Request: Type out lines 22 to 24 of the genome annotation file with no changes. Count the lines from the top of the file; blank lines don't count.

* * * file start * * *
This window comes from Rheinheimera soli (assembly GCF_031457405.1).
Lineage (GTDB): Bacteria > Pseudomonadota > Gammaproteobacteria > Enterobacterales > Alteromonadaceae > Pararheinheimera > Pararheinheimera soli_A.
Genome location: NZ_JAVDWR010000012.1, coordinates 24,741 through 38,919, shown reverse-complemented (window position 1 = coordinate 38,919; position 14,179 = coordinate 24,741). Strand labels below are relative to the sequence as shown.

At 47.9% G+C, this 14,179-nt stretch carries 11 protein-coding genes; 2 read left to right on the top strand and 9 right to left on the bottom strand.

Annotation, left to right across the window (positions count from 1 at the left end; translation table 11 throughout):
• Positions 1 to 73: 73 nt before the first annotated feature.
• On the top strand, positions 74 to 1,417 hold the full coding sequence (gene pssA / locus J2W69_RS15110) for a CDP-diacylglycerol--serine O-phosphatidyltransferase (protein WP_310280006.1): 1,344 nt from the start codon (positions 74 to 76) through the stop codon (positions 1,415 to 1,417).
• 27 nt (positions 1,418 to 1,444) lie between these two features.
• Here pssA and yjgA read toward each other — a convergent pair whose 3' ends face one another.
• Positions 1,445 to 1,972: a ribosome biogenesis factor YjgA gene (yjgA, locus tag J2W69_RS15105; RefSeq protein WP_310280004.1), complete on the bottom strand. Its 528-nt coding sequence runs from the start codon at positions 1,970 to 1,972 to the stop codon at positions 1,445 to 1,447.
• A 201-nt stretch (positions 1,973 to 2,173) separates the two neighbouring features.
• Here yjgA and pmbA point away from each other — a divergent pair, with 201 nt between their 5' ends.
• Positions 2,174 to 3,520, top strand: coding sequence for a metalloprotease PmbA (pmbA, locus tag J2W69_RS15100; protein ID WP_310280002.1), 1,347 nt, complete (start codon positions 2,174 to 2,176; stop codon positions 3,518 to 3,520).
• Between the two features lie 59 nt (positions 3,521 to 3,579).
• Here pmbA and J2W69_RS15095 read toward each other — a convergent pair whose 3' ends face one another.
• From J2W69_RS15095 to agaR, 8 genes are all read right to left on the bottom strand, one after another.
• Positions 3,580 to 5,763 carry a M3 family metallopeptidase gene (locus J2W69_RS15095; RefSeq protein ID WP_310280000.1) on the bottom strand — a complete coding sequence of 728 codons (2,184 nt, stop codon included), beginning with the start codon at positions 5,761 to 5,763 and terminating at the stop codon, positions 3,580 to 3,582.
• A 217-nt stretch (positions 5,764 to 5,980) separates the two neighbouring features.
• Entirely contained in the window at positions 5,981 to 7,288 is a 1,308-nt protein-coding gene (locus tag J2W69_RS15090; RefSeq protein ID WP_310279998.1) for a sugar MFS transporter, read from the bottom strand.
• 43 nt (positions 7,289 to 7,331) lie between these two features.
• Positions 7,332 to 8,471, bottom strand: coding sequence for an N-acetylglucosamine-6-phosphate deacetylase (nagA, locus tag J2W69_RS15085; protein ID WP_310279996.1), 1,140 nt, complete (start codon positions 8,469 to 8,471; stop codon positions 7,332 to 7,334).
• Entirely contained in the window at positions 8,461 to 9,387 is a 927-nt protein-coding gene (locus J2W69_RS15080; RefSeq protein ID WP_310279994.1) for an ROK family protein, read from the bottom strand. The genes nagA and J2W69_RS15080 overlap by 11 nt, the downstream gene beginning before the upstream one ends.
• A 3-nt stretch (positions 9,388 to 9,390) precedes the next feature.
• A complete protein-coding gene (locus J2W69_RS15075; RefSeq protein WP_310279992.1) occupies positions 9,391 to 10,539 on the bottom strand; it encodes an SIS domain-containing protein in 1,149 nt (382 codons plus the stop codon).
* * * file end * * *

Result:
• Entirely contained in the window at positions 8,461 to 9,387 is a 927-nt protein-coding gene (locus J2W69_RS15080; RefSeq protein ID WP_310279994.1) for an ROK family protein, read from the bottom strand. The genes nagA and J2W69_RS15080 overlap by 11 nt, the downstream gene beginning before the upstream one ends.
• A 3-nt stretch (positions 9,388 to 9,390) precedes the next feature.
• A complete protein-coding gene (locus J2W69_RS15075; RefSeq protein WP_310279992.1) occupies positions 9,391 to 10,539 on the bottom strand; it encodes an SIS domain-containing protein in 1,149 nt (382 codons plus the stop codon).